Niche it!
BobbyGs Info

Barnes & Noble

Big band

Music Sound

Big band

Back | Home | Up | Next

This USPS stamp recognizes big band's popularity in the 1940s

A big band is a large musical ensemble that plays jazz music. The term is synonymous with the bands of the Swing Era, which were popular through the 1930s and 1940s, but is generally applied to any large jazz ensemble. The term jazz orchestra is also used.

Music for big band is highly 'arranged', leaving only specified gaps for jazz soloists, in contrast to the improvisational nature of most jazz combos.



The band is divided up into a number of sections, by instrument. While composers and arrangers have written for many combinations of instrument, conventional bands since the 1930s have had a rhythm section (composed of drums, bass, piano, and possibly guitar), a trumpet section, a trombone section, and a saxophone section. In the second half of the twentieth century, a standard 17-piece instrumentation evolved, for which many commercial arrangements are available. This instrumentation consists of five saxophones, four trumpets, four trombones and a four-piece rhythm section.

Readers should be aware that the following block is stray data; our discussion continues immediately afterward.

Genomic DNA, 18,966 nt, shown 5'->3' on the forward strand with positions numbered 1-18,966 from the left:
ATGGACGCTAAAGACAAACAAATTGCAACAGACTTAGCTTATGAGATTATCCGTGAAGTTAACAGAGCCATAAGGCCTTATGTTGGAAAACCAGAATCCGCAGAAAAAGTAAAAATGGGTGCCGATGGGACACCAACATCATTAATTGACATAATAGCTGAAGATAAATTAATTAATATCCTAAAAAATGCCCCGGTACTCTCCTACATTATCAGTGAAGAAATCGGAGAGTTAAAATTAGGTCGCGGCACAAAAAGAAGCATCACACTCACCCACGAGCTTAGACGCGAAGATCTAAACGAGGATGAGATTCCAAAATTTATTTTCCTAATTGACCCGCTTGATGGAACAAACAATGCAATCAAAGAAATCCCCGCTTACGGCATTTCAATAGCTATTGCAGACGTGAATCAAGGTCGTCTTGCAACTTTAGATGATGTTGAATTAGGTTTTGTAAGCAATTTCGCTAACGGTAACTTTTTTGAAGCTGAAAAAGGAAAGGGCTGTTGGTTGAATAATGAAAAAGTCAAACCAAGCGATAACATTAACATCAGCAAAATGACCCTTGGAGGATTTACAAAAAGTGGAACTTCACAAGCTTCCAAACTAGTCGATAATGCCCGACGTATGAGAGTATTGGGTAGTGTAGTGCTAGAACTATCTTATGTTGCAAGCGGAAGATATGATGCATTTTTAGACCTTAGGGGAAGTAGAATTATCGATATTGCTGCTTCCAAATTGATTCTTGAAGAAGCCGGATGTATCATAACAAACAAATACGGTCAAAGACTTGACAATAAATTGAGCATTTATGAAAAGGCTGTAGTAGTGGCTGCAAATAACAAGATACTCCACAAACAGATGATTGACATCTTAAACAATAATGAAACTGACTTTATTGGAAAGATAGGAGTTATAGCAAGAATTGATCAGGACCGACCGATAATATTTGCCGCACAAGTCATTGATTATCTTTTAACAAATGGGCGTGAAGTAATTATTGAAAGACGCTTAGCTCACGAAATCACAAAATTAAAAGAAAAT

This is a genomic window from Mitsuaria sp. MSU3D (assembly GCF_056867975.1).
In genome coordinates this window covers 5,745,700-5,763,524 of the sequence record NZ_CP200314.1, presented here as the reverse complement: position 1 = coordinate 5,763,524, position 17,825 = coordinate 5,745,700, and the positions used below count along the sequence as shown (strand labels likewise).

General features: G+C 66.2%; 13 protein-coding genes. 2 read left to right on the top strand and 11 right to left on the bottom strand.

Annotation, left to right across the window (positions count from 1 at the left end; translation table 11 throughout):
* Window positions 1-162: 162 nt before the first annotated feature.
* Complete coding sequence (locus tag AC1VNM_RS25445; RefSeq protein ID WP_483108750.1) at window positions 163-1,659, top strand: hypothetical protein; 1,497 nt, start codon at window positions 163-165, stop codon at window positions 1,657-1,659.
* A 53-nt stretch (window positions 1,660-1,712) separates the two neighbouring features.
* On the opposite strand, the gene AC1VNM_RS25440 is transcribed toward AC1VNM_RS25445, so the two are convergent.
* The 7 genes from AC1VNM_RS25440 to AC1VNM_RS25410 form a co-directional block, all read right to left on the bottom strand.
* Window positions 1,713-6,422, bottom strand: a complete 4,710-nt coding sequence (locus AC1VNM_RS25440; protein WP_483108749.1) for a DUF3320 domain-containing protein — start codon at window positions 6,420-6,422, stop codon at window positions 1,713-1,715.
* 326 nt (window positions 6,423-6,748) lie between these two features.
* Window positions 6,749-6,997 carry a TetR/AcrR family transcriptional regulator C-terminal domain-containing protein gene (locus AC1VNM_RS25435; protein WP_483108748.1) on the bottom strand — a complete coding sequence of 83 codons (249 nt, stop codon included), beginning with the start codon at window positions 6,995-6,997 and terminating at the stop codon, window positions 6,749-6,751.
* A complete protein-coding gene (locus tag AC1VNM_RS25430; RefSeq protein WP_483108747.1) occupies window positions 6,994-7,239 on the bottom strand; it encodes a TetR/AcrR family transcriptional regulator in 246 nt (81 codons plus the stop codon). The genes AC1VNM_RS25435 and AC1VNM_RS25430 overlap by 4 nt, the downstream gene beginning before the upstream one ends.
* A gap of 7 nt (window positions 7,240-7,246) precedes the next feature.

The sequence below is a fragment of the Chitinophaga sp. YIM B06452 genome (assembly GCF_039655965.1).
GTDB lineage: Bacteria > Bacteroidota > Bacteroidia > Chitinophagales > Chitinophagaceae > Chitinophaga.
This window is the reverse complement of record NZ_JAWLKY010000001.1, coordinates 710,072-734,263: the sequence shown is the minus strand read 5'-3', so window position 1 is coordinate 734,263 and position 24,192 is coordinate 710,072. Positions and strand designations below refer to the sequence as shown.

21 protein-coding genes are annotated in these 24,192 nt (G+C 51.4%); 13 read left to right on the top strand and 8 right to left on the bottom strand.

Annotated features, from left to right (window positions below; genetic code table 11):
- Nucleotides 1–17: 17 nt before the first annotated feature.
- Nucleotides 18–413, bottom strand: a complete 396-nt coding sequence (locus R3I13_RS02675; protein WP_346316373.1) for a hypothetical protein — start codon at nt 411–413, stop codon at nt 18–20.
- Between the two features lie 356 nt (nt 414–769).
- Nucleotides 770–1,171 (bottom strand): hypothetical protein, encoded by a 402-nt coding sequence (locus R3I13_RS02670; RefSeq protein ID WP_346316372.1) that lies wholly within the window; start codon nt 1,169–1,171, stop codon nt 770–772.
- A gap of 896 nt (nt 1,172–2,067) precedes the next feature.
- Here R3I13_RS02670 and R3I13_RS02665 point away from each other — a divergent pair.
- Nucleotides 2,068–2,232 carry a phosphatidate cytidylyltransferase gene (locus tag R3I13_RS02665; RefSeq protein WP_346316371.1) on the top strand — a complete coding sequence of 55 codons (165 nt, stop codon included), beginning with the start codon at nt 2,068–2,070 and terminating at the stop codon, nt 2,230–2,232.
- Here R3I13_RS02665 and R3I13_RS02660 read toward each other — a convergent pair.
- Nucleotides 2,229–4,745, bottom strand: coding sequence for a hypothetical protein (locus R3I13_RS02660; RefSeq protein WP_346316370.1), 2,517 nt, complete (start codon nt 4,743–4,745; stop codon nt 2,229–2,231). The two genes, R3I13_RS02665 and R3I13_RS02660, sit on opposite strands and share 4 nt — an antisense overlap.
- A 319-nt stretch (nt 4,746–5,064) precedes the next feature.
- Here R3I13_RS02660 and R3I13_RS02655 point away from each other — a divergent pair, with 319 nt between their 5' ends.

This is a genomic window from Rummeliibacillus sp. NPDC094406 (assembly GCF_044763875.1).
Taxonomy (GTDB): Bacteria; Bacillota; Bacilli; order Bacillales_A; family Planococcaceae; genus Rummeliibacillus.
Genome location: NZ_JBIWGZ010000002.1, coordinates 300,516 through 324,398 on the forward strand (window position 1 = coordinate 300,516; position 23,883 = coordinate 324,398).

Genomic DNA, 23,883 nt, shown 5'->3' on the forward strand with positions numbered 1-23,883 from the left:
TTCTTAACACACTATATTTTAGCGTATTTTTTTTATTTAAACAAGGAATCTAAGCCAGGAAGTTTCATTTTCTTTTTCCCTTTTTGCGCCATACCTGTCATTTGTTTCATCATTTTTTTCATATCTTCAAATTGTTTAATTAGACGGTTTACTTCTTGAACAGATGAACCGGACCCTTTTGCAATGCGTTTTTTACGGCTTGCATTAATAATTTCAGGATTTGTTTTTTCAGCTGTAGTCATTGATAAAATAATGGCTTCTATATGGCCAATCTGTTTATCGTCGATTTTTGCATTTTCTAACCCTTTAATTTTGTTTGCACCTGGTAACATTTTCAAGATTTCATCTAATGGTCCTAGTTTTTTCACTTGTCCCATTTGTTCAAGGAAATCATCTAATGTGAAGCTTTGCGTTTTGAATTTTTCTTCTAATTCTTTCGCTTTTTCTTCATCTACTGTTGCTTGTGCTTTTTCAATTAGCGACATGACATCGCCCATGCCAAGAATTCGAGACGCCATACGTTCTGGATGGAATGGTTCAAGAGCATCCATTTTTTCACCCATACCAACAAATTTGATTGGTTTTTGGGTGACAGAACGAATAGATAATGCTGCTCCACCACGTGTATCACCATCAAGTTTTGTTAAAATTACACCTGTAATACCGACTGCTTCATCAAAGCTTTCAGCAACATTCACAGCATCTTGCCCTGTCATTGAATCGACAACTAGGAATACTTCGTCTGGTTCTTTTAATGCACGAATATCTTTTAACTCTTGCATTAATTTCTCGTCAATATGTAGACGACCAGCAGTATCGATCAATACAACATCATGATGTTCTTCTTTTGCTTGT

Saxophone section

The saxophone section (known as the reeds, the sax section, or just the saxes in jazz parlance) usually comprises five players: two altos, two tenors and one baritone. The 'leader' of the section, who sets overall style, volume, and phrasing, is always the first alto player. If the arrangement requires it, the players double on other wind instruments, such as flute, clarinet, and soprano saxophone.

The sax section represents the 'backbone' of the wind instruments in that they frequently carry the tune or provide backing harmonies underneath a soloist or section solis. As the saxophone is physically less demanding than brass instruments, they are usually written to play a great deal of the time in typical bigband arrangements. Saxes when playing along with brass in an ensemble are said to 'soften' the sound of the brass but give it support.

Because of the shape and the fact that the sound emanates from the open keys as well as the bell, a saxophone cannot be muted for effects or volume reduction. It can only be played louder or more softly. Effects in the sax section are provided by using the alternative instruments such as flutes, clarinets, sopranos etc.

Brass section

The brass section is a collective term for the trombone and trumpet sections. Quite often these sections play the same phrases and rhythms, for a powerful, brassy sound. These instruments can also make use of sound-changing mutes, which are widely used in jazz.

Trumpet section